One evening, years ago, I built up enough courage to discuss a life-crisis, one I’d not totally digested yet. Talking to others about my struggles doesn’t come easily for me. After spilling my guts, he offered no advice but instead surprised me by giving me a painting right off his living room wall. Delightfully unexpected gestures like that were one of his fortes. The painting was of a modest city block in the rain. It could have been a corner from any N.American city and I strongly felt like I’d seen it before, that I’d actually stood in exactly that spot and witnessed it a million times from exactly the painter’s perspective. “Everyone has that reaction” my friend told me. He continued: “I think it’s because the painter had been there so often that he managed to paint a sense of familiarity right into the canvas”. That sentence immediately expanded my idea of art, and I spent a lot of time looking at that painting. As a photographer, I began trying to imbue photographs with psychological attributes too–with a sense of familiarity, or wonder, or surprise–something relate-
Eventually, I stopped trying to do with photography what the painter had done with a canvas. It wasn’t my thing as a photographer. I suppose Rae and I eventually came to an almost opposite position, actually… one that stemmed from our somewhat persistent and sometimes frustrating pastime: trying to be real. Trying to be real, is real hard sometimes. Rae and I read a lot of Brene Brown and others, and have a lot of heart-t0-hearts, trying to put the bullshit aside and just be ‘real’. It’s so much easier to pretend that I’m socially graceful, bullet proof and endlessly sophisticated. Sometimes I get so lost in the act that I lose sight of my true character, so flawed and so human (and so gassy right now). Our goal as a photographer is to catch people in their “true self” moments, when their wonderful, vulnerable, human characters are exposed. There are a million ways to approach photography, but this is a bit more our schtick, I think.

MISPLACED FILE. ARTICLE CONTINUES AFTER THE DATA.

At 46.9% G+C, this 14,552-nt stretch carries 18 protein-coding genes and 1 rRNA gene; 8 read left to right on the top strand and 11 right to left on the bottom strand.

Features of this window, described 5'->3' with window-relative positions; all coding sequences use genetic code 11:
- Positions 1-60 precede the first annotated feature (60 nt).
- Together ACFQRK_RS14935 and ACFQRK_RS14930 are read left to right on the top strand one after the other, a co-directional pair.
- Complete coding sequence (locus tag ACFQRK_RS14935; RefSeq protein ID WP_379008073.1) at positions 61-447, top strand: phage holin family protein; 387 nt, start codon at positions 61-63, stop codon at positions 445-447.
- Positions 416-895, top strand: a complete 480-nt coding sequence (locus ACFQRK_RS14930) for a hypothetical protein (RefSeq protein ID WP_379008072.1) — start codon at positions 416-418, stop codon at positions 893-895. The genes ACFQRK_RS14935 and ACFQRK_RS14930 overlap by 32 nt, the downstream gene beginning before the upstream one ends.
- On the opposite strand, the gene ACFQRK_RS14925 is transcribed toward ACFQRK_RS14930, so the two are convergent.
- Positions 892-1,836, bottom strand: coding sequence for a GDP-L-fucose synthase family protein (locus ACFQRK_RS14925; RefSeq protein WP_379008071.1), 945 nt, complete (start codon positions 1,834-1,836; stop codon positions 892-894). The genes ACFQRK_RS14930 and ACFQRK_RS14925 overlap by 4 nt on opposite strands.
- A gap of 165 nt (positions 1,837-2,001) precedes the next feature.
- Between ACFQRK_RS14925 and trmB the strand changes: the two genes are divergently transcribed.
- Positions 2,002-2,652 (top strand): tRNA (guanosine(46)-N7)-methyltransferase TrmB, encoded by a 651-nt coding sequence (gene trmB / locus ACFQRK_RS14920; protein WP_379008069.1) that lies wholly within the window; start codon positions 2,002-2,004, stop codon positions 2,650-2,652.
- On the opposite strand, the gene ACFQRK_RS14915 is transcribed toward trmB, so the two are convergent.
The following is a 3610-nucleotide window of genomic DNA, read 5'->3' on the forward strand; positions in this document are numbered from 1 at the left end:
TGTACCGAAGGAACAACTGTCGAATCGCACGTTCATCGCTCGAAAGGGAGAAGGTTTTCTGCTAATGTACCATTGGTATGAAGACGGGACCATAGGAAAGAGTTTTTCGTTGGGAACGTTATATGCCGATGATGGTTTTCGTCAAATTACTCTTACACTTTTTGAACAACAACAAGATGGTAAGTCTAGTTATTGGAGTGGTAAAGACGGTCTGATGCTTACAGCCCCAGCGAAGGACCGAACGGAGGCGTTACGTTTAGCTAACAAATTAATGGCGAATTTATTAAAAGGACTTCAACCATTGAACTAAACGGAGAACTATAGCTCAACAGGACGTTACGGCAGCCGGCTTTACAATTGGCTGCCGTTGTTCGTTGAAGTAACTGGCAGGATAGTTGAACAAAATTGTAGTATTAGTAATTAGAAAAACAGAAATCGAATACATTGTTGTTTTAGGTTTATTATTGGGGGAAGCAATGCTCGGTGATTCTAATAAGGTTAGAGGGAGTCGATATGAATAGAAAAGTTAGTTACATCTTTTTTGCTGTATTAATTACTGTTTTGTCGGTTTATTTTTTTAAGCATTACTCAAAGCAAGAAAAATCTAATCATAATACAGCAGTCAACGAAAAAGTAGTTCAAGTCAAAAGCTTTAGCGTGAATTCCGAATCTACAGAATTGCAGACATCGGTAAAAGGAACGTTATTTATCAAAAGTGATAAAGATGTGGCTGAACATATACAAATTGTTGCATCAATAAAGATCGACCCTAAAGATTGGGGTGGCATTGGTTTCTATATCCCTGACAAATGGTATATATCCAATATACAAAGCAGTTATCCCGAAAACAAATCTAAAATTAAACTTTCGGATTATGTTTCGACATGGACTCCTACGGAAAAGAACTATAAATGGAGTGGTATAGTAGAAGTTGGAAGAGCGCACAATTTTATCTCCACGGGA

And while Rae and I apparently have to really work at ‘being real’, it’s cool to come across people whose personalities are so charged and whose uniqueness is so complete, that they probably couldn’t hide themselves if they tried. Of course, I’m talking about Dave and Lorie (bride and groom to this wedding). Why did they choose Chapters as a wedding venue? Well, they had their first date there, and they both left the date (and store) with a copy of Christopher Hatfield’s book, An Astronaut’s Guide to Life on Earth. Presumably on the second date they had some awesome ice-breaker conversation. Months later, when Dave was ready to propose to Lorie, he created a scavenger hunt that lead to him on one knee in Chapters. When they tell this story, they giggle excitedly and admit that they became a little shy and the proposal actually got redirected (into their car in the Chapters parking lot, where Dave still managed to get on a knee). If all this sounds unbearably uplifting, like a script from a romantic comedy, I know! It only made sense, then, to get married in Chapters, surrounded by family, friends, books, and a stone’s throw from Starbucks. Chapters was super cool to host the wedding, and even arranged some very thoughtful gifts.
This is, in my mind, a wedding that Lorie and Dave have imbued with their own sense of meaning. They turned their wedding into their own ritual, one cloaked in their own story, their own characters.